Handlebars & HTML

All custom widgets will load within a <div>, with a unique class assigned. This class remains static and can be referenced for all instances of the widget in Javascript or CSS.

For the content users enter into the content editor, you can output these values within the HTML using handlebars. The HTML content is rendered on the server and delivered down to the client in fully standard HTML.

Duda has several custom helpers that relate back to specific functionality in the platform. This ensures that you follow Duda's common practices and allows you to take advantage of native features more easily.

Simple Expressions

The value defined in the content library can be used directly within the widget's HTML. Within the HTML, curly brackets surround the variable that you will want to output into your HTML. For example, if you had a text input called headerText, then the code below would print the text input.

<div class="ex">{{headerText}}</div>

Input Type

Additional Details

Text

Dropdown

A String of the selected value.

Icon

String containing raw SVG markup.

Large Text

Requires the "triple-stash" {{{ to avoid HTML escaping.

Image

String is an absolute URL of the image

Date

String formatted in standard universal full date-time pattern in the UTC timezone.

Radio Buttons

A String of the selected value.

Slider

A String of the selected value.

If statement

If statement checks if the value exists or is set to true. It will evaluate to false if it's an empty string, is false, or null. The if helper can only test for properties to be true or false – not arbitrary expressions. This is usually combined with a Checkbox or Toggle input.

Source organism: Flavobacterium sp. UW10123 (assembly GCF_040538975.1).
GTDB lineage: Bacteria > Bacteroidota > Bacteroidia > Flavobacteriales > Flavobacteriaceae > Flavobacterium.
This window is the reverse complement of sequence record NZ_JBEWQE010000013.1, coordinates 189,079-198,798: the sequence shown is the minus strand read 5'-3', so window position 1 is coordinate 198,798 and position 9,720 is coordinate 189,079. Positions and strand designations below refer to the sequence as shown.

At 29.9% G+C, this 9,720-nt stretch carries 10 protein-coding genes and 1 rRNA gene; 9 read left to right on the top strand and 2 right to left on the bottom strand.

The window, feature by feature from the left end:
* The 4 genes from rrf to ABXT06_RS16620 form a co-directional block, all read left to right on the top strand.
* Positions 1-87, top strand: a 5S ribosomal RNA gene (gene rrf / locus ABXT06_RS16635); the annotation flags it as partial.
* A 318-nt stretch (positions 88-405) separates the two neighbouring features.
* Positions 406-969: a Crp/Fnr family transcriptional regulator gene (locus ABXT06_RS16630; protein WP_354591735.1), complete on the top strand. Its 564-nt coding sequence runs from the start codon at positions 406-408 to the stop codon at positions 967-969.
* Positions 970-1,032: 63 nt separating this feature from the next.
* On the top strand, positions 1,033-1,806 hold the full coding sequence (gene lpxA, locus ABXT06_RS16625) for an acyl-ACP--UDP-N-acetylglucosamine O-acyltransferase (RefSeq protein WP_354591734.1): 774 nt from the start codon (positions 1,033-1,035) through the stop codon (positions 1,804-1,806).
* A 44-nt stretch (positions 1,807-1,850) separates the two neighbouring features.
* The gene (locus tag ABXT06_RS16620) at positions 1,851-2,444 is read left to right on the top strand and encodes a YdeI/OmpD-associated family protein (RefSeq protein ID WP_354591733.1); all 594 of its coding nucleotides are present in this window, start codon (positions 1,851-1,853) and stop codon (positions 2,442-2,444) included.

{{#if checkbox}}
    <p>Checkbox is selected / true</p>
{{else}}
    <p>Checkbox is not selected / false</p>
{{/if}}

Input Type

Additional Details

Checkbox

Toggle

Unless

You can also use the unless handlebars helper, which is the inverse of if. This checks if the value is false.

{{#unless toggle1}}
    <p>Toggle is disabled</p>
{{else}}
    <p>Toggle is enabled</p>
{{/unless}}

Equals

You can use equals to define if a specific input equals a string.

{{#equals dropDown "value1"}}
    <p>DropDown equals value1</p>
{{else}}
    <p>Dropdown does not equal value1</p>
{{/equals}}

Input Type

Additional Details

Text

Dropdown

A String of the selected value.

Icon

String containing raw SVG markup.

Image

String is an absolute URL of the image

Date

String formatted in standard universal full date-time pattern in the UTC timezone.

Radio Buttons

A String of the selected value.

Slider

A String of the selected value.

Not Equals

You can use not equals to define if a specific input does not equal a string.

{{#notEquals dropDown "value1"}}
    <p>DropDown does not equal value1</p>
{{/notEquals}}

Decode

Evaluate an input to check if it has a specific value. If they do, you can rewrite it to be a different value. This is great to use if you have a dropdown with many different options. It works by decoding an input, then checking if it equals a specific string. If it does, you can have it output a different string.

{{#decode dropDown 
    "dropDownValue1" "Output this if value is dropDownValue1" 
    "dropDownValue2" "Output this if value is dropDownValue2"   "Default output" }}
{{/decode}}

For example, if you had a dropdown named color with three entries (Red, Blue and Green), then you can use decode to get the output like this:

{{#decode color 
    "Red" "My Favorite Color Is Red" 
    "Blue" "My Favorite Color Is Blue" 
    "Green" "My Favorite Color Is Green" "Default output" }}
{{/decode}}

Each